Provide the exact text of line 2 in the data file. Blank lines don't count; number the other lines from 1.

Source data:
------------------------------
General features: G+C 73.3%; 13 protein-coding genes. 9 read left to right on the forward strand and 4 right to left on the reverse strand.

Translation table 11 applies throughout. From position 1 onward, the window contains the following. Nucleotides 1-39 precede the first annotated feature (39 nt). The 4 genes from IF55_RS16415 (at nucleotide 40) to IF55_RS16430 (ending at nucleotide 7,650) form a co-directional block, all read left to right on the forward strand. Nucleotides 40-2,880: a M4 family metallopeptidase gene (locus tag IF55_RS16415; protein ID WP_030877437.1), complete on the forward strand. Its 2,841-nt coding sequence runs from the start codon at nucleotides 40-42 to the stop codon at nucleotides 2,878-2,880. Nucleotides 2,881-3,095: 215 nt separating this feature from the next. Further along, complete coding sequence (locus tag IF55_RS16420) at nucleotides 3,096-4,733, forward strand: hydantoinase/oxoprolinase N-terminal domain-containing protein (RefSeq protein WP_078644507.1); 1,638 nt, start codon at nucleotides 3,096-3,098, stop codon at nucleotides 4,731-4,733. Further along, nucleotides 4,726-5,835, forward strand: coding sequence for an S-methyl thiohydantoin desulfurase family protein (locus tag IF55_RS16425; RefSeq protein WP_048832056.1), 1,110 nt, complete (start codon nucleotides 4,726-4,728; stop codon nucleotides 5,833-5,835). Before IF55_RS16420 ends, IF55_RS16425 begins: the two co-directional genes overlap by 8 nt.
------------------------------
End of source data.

Translation table 11 applies throughout. From position 1 onward, the window contains the following. Nucleotides 1-39 precede the first annotated feature (39 nt). The 4 genes from IF55_RS16415 (at nucleotide 40) to IF55_RS16430 (ending at nucleotide 7,650) form a co-directional block, all read left to right on the forward strand. Nucleotides 40-2,880: a M4 family metallopeptidase gene (locus tag IF55_RS16415; protein ID WP_030877437.1), complete on the forward strand. Its 2,841-nt coding sequence runs from the start codon at nucleotides 40-42 to the stop codon at nucleotides 2,878-2,880. Nucleotides 2,881-3,095: 215 nt separating this feature from the next. Further along, complete coding sequence (locus tag IF55_RS16420) at nucleotides 3,096-4,733, forward strand: hydantoinase/oxoprolinase N-terminal domain-containing protein (RefSeq protein WP_078644507.1); 1,638 nt, start codon at nucleotides 3,096-3,098, stop codon at nucleotides 4,731-4,733. Further along, nucleotides 4,726-5,835, forward strand: coding sequence for an S-methyl thiohydantoin desulfurase family protein (locus tag IF55_RS16425; RefSeq protein WP_048832056.1), 1,110 nt, complete (start codon nucleotides 4,726-4,728; stop codon nucleotides 5,833-5,835). Before IF55_RS16420 ends, IF55_RS16425 begins: the two co-directional genes overlap by 8 nt.